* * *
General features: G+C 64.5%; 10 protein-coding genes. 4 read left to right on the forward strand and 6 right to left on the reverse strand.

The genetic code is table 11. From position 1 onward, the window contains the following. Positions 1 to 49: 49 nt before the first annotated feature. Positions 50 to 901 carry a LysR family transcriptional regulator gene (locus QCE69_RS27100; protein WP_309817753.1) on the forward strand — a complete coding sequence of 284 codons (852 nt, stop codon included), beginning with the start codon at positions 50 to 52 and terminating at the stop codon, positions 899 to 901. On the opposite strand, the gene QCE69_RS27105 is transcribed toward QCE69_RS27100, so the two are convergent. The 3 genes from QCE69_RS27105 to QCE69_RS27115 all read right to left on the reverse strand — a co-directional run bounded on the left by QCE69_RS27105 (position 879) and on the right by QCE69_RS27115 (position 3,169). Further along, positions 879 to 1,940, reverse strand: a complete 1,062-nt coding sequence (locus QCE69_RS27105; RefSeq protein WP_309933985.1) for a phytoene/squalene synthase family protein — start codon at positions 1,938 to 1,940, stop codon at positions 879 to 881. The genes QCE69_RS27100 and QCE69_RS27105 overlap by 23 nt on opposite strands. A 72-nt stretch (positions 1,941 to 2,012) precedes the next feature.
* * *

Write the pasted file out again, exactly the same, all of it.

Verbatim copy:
General features: G+C 64.5%; 10 protein-coding genes. 4 read left to right on the forward strand and 6 right to left on the reverse strand.

The genetic code is table 11. From position 1 onward, the window contains the following. Positions 1 to 49: 49 nt before the first annotated feature. Positions 50 to 901 carry a LysR family transcriptional regulator gene (locus QCE69_RS27100; protein WP_309817753.1) on the forward strand — a complete coding sequence of 284 codons (852 nt, stop codon included), beginning with the start codon at positions 50 to 52 and terminating at the stop codon, positions 899 to 901. On the opposite strand, the gene QCE69_RS27105 is transcribed toward QCE69_RS27100, so the two are convergent. The 3 genes from QCE69_RS27105 to QCE69_RS27115 all read right to left on the reverse strand — a co-directional run bounded on the left by QCE69_RS27105 (position 879) and on the right by QCE69_RS27115 (position 3,169). Further along, positions 879 to 1,940, reverse strand: a complete 1,062-nt coding sequence (locus QCE69_RS27105; RefSeq protein WP_309933985.1) for a phytoene/squalene synthase family protein — start codon at positions 1,938 to 1,940, stop codon at positions 879 to 881. The genes QCE69_RS27100 and QCE69_RS27105 overlap by 23 nt on opposite strands. A 72-nt stretch (positions 1,941 to 2,012) precedes the next feature.